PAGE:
clothing from a wealthy, elderly woman. But after discovering a journal sewn
into a fur muff, Amanda gets much more than she anticipated. The pages of the
journal reveal the life of Olive Westcott, a young woman who had moved to
Manhattan in 1907. Olive was set on pursuing a career as a department store
buyer in an era when Victorian ideas, limiting a woman’s
sphere to marriage and motherhood, were only beginning to give way to modern
ways of thinking. As Amanda reads the journal, her life begins to unravel until
she can no longer ignore this voice from the past. Despite being separated by
one hundred years, Amanda finds she’s connected to Olive in ways neither
could ever have imagined.

Leona's Review:
Astor Place Vintage by Stephanie Lehmann
This book takes us from June 12, 2007 back to 1907. The chapters change between Amanda and Olive with the characters telling the story.
Amanda Rosenbloom owns Astor Place Vintage in New York City. She has gone to the home of an elderly woman, Mrs. Kelly, to purchase some old clothes. Inside a muff she finds a journal written by Olive Westcott. Amanda keeps the journal to read with plans to return it.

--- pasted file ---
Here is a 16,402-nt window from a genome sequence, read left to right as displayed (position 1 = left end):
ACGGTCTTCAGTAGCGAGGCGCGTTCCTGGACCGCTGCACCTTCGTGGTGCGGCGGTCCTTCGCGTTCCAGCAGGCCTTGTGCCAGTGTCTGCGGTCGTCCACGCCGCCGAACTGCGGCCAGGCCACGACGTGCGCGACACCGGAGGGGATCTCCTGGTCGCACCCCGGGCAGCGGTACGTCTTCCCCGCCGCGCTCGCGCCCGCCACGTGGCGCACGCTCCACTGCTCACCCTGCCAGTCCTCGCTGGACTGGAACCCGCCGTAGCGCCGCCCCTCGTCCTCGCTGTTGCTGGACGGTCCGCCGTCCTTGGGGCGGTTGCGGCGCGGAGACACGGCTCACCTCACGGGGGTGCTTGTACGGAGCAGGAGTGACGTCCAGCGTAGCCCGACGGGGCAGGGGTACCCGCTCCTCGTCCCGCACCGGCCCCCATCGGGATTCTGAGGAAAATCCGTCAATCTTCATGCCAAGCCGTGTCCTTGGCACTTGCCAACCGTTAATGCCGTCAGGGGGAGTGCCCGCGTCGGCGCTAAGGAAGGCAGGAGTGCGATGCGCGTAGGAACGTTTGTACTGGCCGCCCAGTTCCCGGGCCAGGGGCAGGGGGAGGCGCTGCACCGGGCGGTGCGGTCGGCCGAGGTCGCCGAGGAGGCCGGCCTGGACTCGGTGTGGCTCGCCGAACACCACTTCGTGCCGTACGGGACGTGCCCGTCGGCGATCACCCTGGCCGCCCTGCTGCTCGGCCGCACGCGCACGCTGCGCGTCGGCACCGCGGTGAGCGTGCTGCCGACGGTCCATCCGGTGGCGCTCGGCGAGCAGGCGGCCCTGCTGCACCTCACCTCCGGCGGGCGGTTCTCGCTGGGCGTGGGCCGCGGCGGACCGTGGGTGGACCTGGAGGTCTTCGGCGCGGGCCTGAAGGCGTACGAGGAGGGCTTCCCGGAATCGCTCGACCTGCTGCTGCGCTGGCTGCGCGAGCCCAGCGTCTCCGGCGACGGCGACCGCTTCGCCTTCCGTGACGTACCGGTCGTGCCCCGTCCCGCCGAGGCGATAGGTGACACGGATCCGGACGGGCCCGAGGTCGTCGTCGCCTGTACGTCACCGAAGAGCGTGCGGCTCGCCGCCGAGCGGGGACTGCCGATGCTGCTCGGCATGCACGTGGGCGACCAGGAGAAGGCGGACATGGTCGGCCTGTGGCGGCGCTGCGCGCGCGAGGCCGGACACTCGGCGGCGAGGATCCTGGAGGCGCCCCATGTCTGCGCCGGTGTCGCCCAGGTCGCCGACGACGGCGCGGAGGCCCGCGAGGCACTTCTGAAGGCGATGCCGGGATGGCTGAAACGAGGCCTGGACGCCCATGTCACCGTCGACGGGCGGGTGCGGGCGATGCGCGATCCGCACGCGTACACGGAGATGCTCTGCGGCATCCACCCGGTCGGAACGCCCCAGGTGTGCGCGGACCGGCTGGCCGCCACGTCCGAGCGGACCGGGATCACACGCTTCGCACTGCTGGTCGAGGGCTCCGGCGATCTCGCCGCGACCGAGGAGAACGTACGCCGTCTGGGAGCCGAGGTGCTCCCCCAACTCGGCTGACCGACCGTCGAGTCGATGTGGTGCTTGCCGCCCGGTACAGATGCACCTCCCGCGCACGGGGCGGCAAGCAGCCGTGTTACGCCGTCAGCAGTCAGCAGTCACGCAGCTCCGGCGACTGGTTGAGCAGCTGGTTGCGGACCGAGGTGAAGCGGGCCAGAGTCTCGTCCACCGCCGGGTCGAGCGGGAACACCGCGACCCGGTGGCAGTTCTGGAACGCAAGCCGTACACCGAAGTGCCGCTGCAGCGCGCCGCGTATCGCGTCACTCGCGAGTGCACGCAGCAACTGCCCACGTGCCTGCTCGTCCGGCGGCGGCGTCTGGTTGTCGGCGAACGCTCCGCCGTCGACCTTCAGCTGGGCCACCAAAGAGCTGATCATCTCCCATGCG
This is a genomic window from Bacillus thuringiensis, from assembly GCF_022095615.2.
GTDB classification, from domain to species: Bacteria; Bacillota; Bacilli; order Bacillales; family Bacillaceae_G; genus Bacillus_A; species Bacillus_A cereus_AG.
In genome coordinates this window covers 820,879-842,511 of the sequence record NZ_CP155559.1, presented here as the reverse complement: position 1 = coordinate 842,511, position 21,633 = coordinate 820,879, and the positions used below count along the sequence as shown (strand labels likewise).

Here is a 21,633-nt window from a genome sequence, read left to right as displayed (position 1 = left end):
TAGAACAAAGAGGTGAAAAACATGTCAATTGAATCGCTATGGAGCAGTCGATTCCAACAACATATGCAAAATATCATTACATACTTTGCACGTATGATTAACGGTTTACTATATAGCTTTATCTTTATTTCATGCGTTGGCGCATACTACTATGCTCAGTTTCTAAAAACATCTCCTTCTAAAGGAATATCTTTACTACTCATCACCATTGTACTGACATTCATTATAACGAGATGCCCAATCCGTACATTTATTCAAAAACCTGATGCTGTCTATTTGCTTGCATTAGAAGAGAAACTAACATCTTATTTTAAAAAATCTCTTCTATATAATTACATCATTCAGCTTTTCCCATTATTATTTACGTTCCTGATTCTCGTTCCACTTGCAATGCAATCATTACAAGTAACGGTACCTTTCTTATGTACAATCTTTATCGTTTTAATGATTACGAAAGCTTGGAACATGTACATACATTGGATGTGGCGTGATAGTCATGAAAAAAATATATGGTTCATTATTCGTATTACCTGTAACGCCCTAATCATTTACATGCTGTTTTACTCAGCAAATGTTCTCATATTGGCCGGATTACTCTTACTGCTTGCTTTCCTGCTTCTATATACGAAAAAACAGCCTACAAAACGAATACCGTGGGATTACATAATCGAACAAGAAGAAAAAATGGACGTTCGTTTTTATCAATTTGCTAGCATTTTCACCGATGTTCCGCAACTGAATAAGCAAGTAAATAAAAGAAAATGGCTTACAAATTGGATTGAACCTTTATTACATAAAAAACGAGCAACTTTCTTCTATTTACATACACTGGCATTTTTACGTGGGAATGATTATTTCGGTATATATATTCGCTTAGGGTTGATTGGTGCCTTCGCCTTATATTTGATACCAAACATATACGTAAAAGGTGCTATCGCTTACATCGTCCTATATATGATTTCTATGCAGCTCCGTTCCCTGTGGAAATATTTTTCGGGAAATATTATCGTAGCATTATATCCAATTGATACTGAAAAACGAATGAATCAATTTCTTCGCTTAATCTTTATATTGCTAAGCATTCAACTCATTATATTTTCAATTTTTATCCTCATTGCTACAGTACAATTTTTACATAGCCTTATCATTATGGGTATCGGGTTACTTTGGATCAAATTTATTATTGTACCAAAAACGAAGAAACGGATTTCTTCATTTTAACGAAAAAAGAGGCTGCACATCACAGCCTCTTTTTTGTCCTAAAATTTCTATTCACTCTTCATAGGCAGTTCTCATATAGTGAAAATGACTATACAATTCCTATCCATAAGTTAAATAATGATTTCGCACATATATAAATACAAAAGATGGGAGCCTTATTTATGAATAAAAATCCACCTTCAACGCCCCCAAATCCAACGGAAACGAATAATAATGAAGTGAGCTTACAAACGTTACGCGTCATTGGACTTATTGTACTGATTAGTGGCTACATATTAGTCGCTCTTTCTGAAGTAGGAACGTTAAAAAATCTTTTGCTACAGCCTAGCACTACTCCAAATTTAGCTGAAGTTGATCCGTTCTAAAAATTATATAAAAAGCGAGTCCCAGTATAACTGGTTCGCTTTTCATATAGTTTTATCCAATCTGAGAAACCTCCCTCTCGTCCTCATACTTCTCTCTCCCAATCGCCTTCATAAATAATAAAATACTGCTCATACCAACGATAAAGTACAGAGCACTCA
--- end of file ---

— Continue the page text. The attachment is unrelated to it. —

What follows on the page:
The book really goes into the personal lives of both women. Taking us back in to time we learn how a young woman tries to make it on her own.
Keeping us in the time of 2007, we find a woman who is struggling in her business and possible loss of her lease.
I think I liked the strength of Olive more than Amanda. It is after so much time, he is not going to marry you so get out of the relationship. Amanda should have known better and Olive was learning.
Both of the women had close friends. As a reader, I began to think of the characters as real people and not a book of fiction.
There is some very personal descriptions of a woman's time of the month but I though well done. Another description of sex but not erotic. I have never read this in any book so I was surprised. Think medical on some scenes. One book Olive reads is The Four Epochs of Women by Dr. Anna M Galbraith (the book is available at
Pictures of the 1900 time period adds so much to the book and put the reader into the theme of the time. Stephanie Lehmann did her research on the 1900s and I was impressed. Some tragedies such as garment fire. Research on the food, customs of the era, cost of living and even streetcars. Siegel-Cooper Store ( on page 231, Coney Island and the Hippodrome ( page 273 are only some places mentioned.
This book held my attention and I am sure because there was the history in the book. At the back of the book there are Acknowledgements, Photo Credits, TOUCHSTONE READING GROUP GUIDE for discussion, A CONVERSATION WITH STEPAHANIE LEHMANN and ENHANCE YOUR BOOK CLUB which can be used for discussions.
I received a complimentary signed copy from the author. The opinions are my own. I am giving it a 5 star because of the research and the book kept me turning the pages. I am not usually into contemporary romance novels and if it had not been for Olive, I would have not cared for the book as much.
Stephanie Lehmann may be reached at and
Leona Olson